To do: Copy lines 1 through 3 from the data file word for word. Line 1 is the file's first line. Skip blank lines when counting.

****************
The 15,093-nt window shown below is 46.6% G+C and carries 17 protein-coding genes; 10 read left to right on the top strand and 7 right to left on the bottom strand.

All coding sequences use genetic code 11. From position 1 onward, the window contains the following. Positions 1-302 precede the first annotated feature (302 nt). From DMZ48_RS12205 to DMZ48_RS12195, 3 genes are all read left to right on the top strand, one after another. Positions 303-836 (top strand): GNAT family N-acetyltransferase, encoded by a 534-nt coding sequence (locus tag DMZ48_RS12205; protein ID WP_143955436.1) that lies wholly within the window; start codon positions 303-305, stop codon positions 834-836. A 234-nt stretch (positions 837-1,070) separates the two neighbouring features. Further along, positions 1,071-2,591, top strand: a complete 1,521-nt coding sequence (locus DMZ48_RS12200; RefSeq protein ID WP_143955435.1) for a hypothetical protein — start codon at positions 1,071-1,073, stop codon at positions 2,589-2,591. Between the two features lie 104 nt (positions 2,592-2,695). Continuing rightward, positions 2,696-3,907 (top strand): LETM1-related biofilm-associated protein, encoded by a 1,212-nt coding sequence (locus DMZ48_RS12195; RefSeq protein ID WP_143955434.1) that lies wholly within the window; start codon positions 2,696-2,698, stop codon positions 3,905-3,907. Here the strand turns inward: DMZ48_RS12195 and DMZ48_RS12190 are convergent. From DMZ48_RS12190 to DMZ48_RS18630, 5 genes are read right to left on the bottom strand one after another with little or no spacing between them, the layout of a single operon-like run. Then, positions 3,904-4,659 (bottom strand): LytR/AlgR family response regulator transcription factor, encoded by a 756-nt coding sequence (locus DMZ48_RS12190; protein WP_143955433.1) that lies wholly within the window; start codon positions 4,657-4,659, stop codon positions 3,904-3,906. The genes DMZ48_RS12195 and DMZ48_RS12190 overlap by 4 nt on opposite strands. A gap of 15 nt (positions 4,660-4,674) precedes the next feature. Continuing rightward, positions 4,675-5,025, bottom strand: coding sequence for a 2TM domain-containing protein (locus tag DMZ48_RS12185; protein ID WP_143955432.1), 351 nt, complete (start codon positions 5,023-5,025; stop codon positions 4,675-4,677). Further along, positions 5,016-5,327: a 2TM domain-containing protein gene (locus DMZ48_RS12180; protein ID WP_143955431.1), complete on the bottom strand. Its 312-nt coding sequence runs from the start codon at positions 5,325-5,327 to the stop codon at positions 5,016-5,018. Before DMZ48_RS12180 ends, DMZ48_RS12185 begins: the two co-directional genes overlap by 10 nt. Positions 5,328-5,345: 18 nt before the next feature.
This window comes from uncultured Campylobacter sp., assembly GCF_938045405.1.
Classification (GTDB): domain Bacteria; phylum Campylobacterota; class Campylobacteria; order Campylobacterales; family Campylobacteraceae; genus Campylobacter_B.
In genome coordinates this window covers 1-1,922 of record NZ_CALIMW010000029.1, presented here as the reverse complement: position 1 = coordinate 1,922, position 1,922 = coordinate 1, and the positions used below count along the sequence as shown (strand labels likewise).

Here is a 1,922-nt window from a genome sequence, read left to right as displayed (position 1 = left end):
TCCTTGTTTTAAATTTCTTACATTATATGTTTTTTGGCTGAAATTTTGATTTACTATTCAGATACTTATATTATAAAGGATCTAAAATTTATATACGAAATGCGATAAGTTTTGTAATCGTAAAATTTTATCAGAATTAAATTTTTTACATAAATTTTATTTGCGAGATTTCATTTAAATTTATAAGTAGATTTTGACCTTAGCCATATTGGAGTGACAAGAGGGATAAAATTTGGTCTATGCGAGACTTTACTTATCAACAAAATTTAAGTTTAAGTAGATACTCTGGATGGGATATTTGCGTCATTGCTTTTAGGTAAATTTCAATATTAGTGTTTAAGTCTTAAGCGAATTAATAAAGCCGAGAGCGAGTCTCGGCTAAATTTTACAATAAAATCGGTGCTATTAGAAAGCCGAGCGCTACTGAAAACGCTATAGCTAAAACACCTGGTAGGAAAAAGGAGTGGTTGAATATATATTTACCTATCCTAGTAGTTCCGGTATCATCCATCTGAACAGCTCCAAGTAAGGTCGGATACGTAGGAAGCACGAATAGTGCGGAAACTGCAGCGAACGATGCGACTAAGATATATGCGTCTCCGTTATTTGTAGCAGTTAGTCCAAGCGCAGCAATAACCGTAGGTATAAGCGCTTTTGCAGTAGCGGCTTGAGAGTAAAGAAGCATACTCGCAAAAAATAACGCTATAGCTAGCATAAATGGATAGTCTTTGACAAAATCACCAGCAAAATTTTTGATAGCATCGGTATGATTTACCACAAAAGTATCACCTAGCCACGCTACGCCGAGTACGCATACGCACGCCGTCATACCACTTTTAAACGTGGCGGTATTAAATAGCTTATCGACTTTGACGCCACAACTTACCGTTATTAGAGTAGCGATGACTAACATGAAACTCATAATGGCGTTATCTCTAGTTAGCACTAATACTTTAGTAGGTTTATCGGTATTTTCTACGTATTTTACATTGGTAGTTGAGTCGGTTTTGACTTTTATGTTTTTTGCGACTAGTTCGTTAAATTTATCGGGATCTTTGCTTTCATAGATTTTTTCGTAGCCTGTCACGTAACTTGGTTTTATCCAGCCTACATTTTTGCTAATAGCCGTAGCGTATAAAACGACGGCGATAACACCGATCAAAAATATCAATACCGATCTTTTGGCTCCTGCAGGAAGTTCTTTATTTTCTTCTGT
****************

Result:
The 15,093-nt window shown below is 46.6% G+C and carries 17 protein-coding genes; 10 read left to right on the top strand and 7 right to left on the bottom strand.

All coding sequences use genetic code 11. From position 1 onward, the window contains the following. Positions 1-302 precede the first annotated feature (302 nt). From DMZ48_RS12205 to DMZ48_RS12195, 3 genes are all read left to right on the top strand, one after another. Positions 303-836 (top strand): GNAT family N-acetyltransferase, encoded by a 534-nt coding sequence (locus tag DMZ48_RS12205; protein ID WP_143955436.1) that lies wholly within the window; start codon positions 303-305, stop codon positions 834-836. A 234-nt stretch (positions 837-1,070) separates the two neighbouring features. Further along, positions 1,071-2,591, top strand: a complete 1,521-nt coding sequence (locus DMZ48_RS12200; RefSeq protein ID WP_143955435.1) for a hypothetical protein — start codon at positions 1,071-1,073, stop codon at positions 2,589-2,591. Between the two features lie 104 nt (positions 2,592-2,695). Continuing rightward, positions 2,696-3,907 (top strand): LETM1-related biofilm-associated protein, encoded by a 1,212-nt coding sequence (locus DMZ48_RS12195; RefSeq protein ID WP_143955434.1) that lies wholly within the window; start codon positions 2,696-2,698, stop codon positions 3,905-3,907. Here the strand turns inward: DMZ48_RS12195 and DMZ48_RS12190 are convergent. From DMZ48_RS12190 to DMZ48_RS18630, 5 genes are read right to left on the bottom strand one after another with little or no spacing between them, the layout of a single operon-like run. Then, positions 3,904-4,659 (bottom strand): LytR/AlgR family response regulator transcription factor, encoded by a 756-nt coding sequence (locus DMZ48_RS12190; protein WP_143955433.1) that lies wholly within the window; start codon positions 4,657-4,659, stop codon positions 3,904-3,906. The genes DMZ48_RS12195 and DMZ48_RS12190 overlap by 4 nt on opposite strands. A gap of 15 nt (positions 4,660-4,674) precedes the next feature. Continuing rightward, positions 4,675-5,025, bottom strand: coding sequence for a 2TM domain-containing protein (locus tag DMZ48_RS12185; protein ID WP_143955432.1), 351 nt, complete (start codon positions 5,023-5,025; stop codon positions 4,675-4,677). Further along, positions 5,016-5,327: a 2TM domain-containing protein gene (locus DMZ48_RS12180; protein ID WP_143955431.1), complete on the bottom strand. Its 312-nt coding sequence runs from the start codon at positions 5,325-5,327 to the stop codon at positions 5,016-5,018. Before DMZ48_RS12180 ends, DMZ48_RS12185 begins: the two co-directional genes overlap by 10 nt. Positions 5,328-5,345: 18 nt before the next feature.
This window comes from uncultured Campylobacter sp., assembly GCF_938045405.1.